The body of a dead sperm whale that washed up on a resort town’s shore reveals a sad truth about animals who live in the oceans.
An autopsy at a local wildlife rescue center in Cabo de Palos, Spain, revealed that 64 pounds of trash — including plastic bags, fishing nets and ropes — had become lodged inside the whale’s digestive tract, ultimately killing the animal. This is far from the first time marine animals have suffered the fatal consequences of garbage produced and discarded by human beings. In 2016, a pod of 13 sperm whales was wiped out from ingesting trash.
Recent footage shot underwater shows just how polluted certain parts of the oceans really are.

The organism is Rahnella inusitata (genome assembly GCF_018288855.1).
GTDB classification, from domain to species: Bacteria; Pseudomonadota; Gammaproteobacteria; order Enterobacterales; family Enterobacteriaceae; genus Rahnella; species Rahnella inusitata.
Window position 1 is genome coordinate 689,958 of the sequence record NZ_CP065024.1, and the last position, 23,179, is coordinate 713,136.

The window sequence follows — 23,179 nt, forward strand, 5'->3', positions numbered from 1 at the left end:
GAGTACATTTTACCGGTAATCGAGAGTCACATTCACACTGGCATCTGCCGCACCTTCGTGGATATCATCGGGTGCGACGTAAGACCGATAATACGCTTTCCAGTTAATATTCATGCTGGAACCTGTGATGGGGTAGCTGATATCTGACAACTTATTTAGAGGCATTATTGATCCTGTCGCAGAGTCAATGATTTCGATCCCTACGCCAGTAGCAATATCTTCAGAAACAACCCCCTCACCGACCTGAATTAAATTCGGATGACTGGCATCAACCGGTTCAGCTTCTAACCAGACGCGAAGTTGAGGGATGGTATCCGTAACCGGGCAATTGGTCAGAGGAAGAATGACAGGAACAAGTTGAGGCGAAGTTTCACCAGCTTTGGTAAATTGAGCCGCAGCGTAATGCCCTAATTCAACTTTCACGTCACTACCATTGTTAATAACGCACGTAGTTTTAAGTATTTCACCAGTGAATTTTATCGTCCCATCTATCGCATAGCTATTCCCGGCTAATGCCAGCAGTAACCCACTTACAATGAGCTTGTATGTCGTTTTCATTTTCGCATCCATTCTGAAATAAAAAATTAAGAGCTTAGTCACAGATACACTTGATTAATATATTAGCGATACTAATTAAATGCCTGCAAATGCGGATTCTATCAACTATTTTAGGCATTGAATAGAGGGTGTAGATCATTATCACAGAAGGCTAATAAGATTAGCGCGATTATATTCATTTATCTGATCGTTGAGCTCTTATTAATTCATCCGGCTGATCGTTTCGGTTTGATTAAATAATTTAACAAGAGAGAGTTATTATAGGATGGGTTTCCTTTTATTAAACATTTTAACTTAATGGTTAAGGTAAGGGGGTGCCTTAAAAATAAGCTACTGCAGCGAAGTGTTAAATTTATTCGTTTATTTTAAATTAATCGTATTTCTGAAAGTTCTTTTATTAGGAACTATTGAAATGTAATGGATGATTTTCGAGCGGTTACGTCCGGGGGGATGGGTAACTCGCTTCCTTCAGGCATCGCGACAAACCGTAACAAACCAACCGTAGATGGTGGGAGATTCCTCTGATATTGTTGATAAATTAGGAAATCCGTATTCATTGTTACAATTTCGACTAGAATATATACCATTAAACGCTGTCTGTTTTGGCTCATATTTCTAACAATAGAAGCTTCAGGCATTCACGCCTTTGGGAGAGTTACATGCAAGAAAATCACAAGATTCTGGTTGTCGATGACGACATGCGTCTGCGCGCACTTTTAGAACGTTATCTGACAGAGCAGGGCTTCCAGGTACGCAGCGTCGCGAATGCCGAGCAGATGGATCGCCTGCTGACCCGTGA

Luckily, many countries have decided to take action, restricting the use of plastic bags or banning them altogether in favor of reusable or biodegradable options. And the local leadership in Cabo de Palos has started a campaign to raise awareness about ocean waste.
“Plastics in seas and oceans is one of the biggest threats to the conservation of wildlife in the world,” Consuelo Rosauro, a government leader for the environment in Cabo de Palos, said. “The Murcia region is no stranger to this problem that we must tackle by way of clean-up actions and, above all, awareness of citizens.”